Dana Larsen's Sensible B.C. campaign is getting down to business as organizers behind the initiative to force a vote on decriminalizing marijuana held their first planning session in Surrey on Monday.
"It’s an issue whose time has come," Larsen said.
The campaign is gathering signatures to force a referendum on the proposed Sensible Policing Act which, if passed, would stop B.C. police from using resources to combat cannabis possession.
The act would also call on the federal government to repeal cannabis prohibition by removing the drug from the Controlled Drugs and Substances Act, or by granting B.C. an exemption that would allow the province to tax and regulate it.
Larsen said in a YouTube video that current marijuana laws are "wasting police resources and allowing organized crime to profit off of B.C.'s $6 billion marijuana industry."
Sensible B.C. will need to collect signatures from 10 per cent of eligible voters in every political riding between September 9 and December 5 to make the referendum happen, and even Larsen admits that goal is a daunting one.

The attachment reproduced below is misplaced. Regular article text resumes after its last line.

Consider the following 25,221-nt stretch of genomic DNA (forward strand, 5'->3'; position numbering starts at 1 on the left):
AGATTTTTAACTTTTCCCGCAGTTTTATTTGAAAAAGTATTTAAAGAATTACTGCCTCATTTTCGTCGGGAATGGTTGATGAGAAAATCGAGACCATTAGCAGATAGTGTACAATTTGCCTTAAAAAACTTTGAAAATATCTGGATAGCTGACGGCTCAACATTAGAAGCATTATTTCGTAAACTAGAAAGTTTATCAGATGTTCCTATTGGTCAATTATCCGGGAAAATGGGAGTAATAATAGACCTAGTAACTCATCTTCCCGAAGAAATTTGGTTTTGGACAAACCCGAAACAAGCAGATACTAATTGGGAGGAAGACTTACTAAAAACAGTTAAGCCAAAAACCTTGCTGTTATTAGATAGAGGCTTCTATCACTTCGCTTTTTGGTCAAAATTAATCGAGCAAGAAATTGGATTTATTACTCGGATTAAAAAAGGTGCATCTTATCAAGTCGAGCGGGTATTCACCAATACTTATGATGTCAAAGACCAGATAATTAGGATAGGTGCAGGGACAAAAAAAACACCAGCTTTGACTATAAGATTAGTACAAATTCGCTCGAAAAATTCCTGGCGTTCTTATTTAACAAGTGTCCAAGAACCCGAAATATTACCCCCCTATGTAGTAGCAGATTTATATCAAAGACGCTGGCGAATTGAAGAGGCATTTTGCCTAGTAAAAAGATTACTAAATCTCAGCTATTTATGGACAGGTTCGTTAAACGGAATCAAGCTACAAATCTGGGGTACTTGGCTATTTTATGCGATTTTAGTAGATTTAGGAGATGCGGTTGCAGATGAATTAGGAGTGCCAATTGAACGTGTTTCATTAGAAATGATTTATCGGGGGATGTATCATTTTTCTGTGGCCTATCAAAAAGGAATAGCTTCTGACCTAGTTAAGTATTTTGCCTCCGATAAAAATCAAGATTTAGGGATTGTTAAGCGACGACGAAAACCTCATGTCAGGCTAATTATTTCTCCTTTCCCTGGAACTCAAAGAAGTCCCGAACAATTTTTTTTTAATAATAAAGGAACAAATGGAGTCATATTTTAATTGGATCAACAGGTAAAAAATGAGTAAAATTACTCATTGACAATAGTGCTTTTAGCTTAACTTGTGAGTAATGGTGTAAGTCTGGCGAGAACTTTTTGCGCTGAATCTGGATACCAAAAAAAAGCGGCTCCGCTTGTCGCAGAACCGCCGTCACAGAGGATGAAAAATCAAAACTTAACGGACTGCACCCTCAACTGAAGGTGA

"Our challenge isn't convincing people to support this idea, our challenge is just the logistical one," Larsen told News1130 earlier this month.
"To physically collect all these signatures in that short period of time is very, very challenging, so that's really the hard part. But winning the vote? That will be easy."
To that end, Sensible B.C. is recruiting thousands of canvassers to work at collecting those signatures. Volunteers must be registered voters.
The Sensible B.C. initiative comes after the states of Washington and Colorado voted to legalize marijuana for adult recreational use last November.
U.S. Justice Department officials said at the time that enforcement of the country's Controlled Substances Act "remains unchanged," although U.S. President Barack Obama later he said he had "bigger fish to fry" than going after recreational pot users.
However Washington regulators were still drafting rules for the state's marijuana industry earlier this month, and were seeking clearer instruction on how to set up a system that wouldn't be shut down by the U.S. government.
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